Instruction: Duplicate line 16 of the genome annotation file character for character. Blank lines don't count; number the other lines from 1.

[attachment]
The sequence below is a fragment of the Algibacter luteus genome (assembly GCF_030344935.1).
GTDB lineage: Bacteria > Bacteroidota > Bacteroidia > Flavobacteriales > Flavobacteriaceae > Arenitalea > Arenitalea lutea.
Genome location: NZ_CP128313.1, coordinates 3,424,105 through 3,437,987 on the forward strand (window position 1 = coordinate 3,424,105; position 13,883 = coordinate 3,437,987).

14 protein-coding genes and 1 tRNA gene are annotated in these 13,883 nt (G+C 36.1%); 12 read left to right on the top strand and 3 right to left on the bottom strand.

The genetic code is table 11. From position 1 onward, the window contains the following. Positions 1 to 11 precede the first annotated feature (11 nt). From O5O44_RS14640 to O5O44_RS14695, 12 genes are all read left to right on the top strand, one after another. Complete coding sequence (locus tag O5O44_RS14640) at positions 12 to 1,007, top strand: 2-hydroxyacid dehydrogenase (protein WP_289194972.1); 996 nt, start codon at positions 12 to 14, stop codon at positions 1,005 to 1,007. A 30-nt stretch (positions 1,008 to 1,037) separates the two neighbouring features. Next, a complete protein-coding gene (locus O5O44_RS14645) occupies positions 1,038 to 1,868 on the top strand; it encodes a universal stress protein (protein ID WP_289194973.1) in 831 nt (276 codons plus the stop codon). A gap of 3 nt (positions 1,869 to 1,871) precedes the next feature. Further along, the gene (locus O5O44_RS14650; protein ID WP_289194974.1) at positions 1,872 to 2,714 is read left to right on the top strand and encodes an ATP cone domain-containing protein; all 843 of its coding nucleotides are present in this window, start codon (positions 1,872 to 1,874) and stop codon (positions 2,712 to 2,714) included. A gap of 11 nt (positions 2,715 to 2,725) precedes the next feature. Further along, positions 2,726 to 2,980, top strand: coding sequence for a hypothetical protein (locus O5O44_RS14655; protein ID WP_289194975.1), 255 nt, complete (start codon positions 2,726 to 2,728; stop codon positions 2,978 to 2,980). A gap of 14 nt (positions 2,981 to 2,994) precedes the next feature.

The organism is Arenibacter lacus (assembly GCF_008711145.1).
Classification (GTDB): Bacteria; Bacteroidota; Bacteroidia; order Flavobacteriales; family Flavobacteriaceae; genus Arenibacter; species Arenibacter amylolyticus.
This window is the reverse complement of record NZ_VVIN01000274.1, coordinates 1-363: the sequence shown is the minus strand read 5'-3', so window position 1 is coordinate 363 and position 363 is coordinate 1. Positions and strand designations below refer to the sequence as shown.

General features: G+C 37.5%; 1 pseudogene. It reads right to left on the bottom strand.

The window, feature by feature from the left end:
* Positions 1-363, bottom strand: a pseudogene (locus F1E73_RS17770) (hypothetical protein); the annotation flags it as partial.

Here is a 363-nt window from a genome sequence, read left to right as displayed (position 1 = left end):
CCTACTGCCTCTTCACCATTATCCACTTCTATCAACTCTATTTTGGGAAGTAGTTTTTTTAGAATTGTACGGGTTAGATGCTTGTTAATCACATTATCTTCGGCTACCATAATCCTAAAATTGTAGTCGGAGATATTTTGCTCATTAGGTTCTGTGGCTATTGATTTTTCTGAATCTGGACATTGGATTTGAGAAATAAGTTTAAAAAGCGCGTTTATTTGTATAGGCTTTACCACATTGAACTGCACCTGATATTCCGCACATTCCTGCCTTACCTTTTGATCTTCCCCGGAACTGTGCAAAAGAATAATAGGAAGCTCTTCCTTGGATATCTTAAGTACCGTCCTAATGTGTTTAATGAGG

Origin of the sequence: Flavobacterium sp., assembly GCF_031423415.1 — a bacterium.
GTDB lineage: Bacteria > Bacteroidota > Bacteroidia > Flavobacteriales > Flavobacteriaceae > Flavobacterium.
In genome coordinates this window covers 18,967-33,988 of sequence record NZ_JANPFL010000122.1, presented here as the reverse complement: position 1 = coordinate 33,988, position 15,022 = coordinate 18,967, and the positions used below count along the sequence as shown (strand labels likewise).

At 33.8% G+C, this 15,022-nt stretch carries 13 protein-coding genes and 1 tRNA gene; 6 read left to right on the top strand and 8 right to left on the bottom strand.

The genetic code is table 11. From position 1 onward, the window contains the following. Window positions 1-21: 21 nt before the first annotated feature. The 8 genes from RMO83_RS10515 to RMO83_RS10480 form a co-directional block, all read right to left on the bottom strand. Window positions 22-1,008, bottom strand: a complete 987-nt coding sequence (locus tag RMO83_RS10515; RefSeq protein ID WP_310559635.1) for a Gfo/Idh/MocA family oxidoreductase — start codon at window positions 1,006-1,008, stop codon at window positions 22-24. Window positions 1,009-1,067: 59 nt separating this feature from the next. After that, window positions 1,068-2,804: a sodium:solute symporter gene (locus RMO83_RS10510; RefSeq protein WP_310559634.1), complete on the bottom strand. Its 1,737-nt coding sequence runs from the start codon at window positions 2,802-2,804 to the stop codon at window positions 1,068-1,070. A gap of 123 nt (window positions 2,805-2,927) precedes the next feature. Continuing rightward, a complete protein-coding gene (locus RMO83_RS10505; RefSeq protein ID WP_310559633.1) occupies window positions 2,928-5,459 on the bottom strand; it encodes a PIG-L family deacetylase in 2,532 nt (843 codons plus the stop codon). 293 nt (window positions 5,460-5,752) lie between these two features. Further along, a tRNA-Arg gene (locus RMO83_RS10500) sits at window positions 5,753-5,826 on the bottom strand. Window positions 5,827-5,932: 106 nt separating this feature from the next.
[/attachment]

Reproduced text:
In genome coordinates this window covers 18,967-33,988 of sequence record NZ_JANPFL010000122.1, presented here as the reverse complement: position 1 = coordinate 33,988, position 15,022 = coordinate 18,967, and the positions used below count along the sequence as shown (strand labels likewise).